‘Her majesty isn’t accepting callers at this time.’ Five spoke clearly, only the darting of his eyes shattering the false illusion of confidence.

‘This is a matter of great importance. I must insist I speak to her Majesty immediately.’

‘Go away Brachan. It’s not appropriate now, can’t you see that? I’ve not got time for this now.’ Five hissed, making to close the door on the cheater. Brachan step forward and placed a paw in the door way, half his snout and a few whiskers edging their way into the room.

‘Listen here boy. I must speak with the Queen. It would be wise to do as I say. You wouldn’t want to end up like Two would you? I heard he met with a rather sticky end.’ Brachan growled in a low whisper and watched with a twinge of amusement as the red hint drained from Five’s face.

Clearing his throat Five moved away from the door leaving it open a little. The sound of slightly raised tones could be heard just before a woman’s voice rang out down the corridor.

‘Bring him!’ Brachan wetted his paws and quickly groomed the fur flat on the top of his head. Five wrenched the door open, giving the cheetah a dirty look as he slipped past into the huge bed chamber.

Aaliyah stood at her window, undressed save her underwear and a laced, black dressing gown, gazing out onto the land that she had ruled over for the last five years. A state of decay, stagnant and dark. Laws were hard and the punishments harder. Petty crime ran rife, murder and theft and beatings and bloodshed were common. Only last week the Chief of Public Order had been on the business end of a telephone he was attempting to wrestle from a rather large brown bear. The Queen took a deep, filling drag on her cigarette, dark grey smoke pluming around her. The pungent smell of strong tobacco swimming around the room.

‘Explain the meaning of this intrusion.’ Aaliyah said, not taking her eyes from the dingy skyline.

‘Your Majesty.’ Brachan growled, bowing low to the ground. His whiskers brushed the red tiled floor disturbing a little of the dust. ‘I have grave news regarding your confidant, the Rabbit.’ His beady eyes caught the slightest flicker of movement as her index finger and thumb rubbed together.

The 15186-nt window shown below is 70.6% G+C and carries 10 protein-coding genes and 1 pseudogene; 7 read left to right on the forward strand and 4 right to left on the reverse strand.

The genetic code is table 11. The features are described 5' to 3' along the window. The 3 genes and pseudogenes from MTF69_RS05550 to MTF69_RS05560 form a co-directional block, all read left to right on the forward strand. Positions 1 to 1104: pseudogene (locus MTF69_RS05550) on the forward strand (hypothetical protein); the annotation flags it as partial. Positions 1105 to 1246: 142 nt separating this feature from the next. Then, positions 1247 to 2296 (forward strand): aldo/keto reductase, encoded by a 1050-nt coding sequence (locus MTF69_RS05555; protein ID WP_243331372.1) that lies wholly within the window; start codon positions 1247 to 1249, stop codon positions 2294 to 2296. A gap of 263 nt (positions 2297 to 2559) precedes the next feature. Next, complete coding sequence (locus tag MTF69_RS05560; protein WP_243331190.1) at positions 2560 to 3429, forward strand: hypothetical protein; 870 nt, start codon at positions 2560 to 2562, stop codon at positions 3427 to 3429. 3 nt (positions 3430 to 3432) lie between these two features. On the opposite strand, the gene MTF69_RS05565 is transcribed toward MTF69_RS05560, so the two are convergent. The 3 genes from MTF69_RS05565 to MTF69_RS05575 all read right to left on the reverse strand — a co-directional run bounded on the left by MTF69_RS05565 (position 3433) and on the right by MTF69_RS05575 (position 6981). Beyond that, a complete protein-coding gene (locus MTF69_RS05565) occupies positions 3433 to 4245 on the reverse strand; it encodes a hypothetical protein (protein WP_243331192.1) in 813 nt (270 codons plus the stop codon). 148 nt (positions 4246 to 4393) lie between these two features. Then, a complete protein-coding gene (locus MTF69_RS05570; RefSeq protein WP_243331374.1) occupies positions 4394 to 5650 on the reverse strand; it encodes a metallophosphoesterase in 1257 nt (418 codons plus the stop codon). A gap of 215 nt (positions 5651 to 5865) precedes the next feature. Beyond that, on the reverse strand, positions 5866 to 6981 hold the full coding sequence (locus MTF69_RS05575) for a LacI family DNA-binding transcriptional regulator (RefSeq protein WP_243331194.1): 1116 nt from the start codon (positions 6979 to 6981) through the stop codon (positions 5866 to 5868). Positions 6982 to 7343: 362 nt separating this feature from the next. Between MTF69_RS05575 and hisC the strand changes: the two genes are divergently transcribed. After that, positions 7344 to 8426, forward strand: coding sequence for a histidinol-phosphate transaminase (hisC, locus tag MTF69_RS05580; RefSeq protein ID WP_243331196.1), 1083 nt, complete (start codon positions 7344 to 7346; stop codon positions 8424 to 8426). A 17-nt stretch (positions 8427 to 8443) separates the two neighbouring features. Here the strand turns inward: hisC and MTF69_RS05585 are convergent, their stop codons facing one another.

‘Proceed.’ She said, attempting to hide the tone of curiosity in her voice.

‘This evening, not hardly ten minutes ago, I passed the Rabbit’s door and heard the most disturbing plotting.’ He took a moment to gauge Aaliyah’s reaction. Finding her stationary as stone he continued.

‘I heard him conversing with another. They spoke of the tarts your majesty, your quinberry tarts. It grieves me to tell you, he plots to steal them from you.’

A deep silence fell, filling every corner of the room and in the distance a low rumbling of thunder could be heard, echoing out of the darkness. The small, bright lights of the candles and wood fire barely held the night at bay. Brachan padded the floor a little, his tail scuffing the tilling, as Five trembled to himself. In the reflection of the window he could see the Queen’s face contort with rage and madness.

‘Fetch him.’ She commanded. With that word Five seized his opportunity to make a swift departure from the cold atmosphere of the bed chamber. The echoes boomed as he called out to the cards patrolling the corridors and ran off into the night.


‘You’ve picked up a bit of an attitude you know. I can’t say I’m all together keen on it.’

‘You’re a villain Ches! I don’t know what’s happened to you! To all of us, especially her. Beheadings and men and smoking and drinking and flying off the handle at absolutely everything! She’s completely mad!’ The rabbit squeaked, his voice growing ever higher as the rage in the pit of his belly grew and grew.

‘How fine you look when dressed in rage.’ The cat ruminated. ‘Your enemies are fortunate your condition is not permanent. You’re lucky too; red eyes suit so few.’ He floated slowly towards the door, arms folded.

‘Is our situation not dismal?’ He continued a rather sad look just passing over his face. ‘Has it all come to this? Are we not victims, pawns in a game with only one player, one winner and a great hoard of losers? The proper order of things is lost and we are afloat in a great sea of miseries.’

He left the Rabbit sitting in the dark, still crying, still hurting and yet his mind was whirring. What his friend had said was true, for all his misgivings and false advice he had truth at his core. They had been pawns, but no longer. Now his thoughts turned to darker things, to revenge and to war and to ruin.

‘There is always a way to skin a cat.’ He muttered to himself, a small tear dripping from the end of his whiskers. The revolution had begun.


Walking with Demons – Dreams and Nightmares

Takeo, Maikeru and Keri strolled down the streets of Tokyo, the yawning expanse of pavement abandoned to the early hours of the morning. Lights sparkled and flashed from the thousands of windows and glittering LCD displays attached to the many buildings.

“So.” Maikeru mused, his hands in his pockets. “Got any thoughts on your next soul?”

“I didn’t realise we were in a rush. I have got all eternity you know.”

“You might, but I have things to attend to.”